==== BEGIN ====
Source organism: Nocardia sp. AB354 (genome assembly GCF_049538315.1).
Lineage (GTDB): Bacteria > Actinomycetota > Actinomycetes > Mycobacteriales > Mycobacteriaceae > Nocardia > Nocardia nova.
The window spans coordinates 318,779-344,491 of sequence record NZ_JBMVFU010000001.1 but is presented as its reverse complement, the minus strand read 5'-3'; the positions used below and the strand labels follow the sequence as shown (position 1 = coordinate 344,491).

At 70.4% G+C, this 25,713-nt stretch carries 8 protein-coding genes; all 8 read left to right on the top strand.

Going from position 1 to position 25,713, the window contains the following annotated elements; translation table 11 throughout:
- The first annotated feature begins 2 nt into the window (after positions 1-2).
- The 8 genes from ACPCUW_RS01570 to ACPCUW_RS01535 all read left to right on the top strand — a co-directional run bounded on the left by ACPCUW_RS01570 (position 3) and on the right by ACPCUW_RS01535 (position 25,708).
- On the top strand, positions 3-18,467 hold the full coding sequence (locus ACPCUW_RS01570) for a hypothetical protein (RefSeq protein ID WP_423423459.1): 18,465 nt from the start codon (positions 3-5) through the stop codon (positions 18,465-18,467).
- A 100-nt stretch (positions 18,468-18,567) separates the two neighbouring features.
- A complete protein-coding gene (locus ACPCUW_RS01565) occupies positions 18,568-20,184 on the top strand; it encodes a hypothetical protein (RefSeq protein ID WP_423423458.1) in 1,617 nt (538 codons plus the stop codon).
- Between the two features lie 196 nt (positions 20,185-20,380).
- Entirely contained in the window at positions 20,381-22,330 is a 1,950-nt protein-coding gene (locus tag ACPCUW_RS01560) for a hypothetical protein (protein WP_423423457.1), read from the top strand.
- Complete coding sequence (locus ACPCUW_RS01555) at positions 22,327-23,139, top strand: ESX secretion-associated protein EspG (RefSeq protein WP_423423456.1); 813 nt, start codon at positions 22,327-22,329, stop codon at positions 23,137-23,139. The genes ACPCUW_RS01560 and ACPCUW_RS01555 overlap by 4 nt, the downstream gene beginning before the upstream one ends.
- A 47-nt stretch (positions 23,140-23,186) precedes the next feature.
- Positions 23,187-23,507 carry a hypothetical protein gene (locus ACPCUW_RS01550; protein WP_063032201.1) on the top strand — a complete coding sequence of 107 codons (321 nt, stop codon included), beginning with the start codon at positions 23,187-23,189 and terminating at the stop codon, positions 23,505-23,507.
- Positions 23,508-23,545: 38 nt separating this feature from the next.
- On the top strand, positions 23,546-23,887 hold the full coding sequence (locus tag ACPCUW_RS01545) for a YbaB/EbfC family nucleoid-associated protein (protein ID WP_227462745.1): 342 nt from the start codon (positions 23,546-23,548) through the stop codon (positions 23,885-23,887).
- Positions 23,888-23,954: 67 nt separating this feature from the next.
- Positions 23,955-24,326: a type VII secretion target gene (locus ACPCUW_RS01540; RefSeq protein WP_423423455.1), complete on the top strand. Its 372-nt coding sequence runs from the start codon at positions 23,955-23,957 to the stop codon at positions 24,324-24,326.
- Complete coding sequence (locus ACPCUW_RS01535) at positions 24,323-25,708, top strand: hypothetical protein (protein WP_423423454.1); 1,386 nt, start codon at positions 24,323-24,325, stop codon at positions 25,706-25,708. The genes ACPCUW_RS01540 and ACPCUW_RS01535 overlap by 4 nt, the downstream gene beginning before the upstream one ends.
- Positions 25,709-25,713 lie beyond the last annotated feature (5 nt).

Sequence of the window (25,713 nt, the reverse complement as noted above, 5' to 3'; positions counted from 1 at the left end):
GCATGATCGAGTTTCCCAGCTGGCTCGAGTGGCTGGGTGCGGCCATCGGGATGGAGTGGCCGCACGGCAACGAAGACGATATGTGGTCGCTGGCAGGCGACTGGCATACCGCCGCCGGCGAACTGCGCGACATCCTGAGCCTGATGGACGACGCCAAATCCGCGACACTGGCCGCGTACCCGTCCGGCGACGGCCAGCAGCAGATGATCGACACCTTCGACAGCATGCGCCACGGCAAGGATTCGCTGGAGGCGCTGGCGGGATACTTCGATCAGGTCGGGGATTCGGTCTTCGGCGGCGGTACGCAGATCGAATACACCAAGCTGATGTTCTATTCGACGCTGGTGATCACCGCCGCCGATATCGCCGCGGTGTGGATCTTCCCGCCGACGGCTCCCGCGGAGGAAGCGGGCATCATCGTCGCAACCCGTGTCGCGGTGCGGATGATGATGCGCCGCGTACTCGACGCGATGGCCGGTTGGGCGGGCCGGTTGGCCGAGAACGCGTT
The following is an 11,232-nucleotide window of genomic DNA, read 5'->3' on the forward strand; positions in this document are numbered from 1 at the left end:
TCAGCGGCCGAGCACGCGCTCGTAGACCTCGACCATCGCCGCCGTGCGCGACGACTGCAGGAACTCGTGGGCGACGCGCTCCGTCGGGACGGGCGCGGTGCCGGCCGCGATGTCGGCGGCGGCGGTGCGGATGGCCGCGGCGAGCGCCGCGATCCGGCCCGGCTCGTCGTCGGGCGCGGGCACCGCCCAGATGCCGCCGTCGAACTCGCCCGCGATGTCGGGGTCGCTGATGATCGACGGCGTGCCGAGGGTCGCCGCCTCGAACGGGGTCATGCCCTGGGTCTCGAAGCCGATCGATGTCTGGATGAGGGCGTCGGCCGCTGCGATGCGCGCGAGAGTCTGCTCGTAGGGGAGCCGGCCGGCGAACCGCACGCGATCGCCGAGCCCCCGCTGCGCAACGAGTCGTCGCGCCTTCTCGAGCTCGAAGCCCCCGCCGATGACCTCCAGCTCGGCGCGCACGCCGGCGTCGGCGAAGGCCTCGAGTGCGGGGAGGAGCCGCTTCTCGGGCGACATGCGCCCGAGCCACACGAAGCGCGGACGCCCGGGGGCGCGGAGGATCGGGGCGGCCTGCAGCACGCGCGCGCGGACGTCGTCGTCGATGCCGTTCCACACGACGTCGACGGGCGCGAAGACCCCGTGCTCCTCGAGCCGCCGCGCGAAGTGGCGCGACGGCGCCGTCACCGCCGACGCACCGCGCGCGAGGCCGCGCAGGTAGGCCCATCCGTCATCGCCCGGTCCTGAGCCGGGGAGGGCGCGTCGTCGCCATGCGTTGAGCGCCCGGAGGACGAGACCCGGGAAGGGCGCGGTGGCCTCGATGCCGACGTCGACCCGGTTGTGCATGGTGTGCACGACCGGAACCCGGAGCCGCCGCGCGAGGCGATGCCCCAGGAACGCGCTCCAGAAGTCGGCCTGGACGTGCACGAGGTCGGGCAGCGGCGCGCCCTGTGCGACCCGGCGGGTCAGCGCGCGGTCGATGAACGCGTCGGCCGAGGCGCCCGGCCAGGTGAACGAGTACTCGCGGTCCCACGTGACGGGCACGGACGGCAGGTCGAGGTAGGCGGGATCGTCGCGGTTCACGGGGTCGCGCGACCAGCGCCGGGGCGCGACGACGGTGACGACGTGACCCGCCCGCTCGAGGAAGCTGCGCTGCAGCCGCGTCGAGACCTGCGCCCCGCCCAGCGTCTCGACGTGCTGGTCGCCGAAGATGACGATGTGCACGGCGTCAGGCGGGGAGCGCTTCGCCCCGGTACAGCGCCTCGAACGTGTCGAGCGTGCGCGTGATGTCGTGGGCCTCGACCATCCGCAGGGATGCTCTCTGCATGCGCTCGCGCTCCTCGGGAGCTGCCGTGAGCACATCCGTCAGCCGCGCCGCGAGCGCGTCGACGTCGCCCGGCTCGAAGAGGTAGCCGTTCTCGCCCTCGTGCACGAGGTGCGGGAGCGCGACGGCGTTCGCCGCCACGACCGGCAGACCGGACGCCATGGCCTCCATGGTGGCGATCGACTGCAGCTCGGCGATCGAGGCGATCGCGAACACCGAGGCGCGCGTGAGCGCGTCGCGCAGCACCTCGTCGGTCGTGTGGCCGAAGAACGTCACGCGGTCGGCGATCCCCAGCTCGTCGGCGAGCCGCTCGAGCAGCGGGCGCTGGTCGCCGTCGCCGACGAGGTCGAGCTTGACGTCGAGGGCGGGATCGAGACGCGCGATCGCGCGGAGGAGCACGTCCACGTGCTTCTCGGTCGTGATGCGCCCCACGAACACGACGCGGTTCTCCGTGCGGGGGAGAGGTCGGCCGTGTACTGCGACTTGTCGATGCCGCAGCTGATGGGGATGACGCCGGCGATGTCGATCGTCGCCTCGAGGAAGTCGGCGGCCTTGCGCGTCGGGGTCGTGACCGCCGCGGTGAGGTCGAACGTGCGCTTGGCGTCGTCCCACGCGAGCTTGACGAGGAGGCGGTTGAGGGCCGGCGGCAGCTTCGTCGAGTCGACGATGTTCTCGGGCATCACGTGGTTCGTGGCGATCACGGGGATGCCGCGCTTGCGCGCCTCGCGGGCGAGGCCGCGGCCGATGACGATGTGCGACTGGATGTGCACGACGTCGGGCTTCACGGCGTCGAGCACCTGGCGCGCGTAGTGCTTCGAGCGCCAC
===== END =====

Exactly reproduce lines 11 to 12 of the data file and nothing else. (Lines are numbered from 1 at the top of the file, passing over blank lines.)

- Between the two features lie 196 nt (positions 20,185-20,380).
- Entirely contained in the window at positions 20,381-22,330 is a 1,950-nt protein-coding gene (locus tag ACPCUW_RS01560) for a hypothetical protein (protein WP_423423457.1), read from the top strand.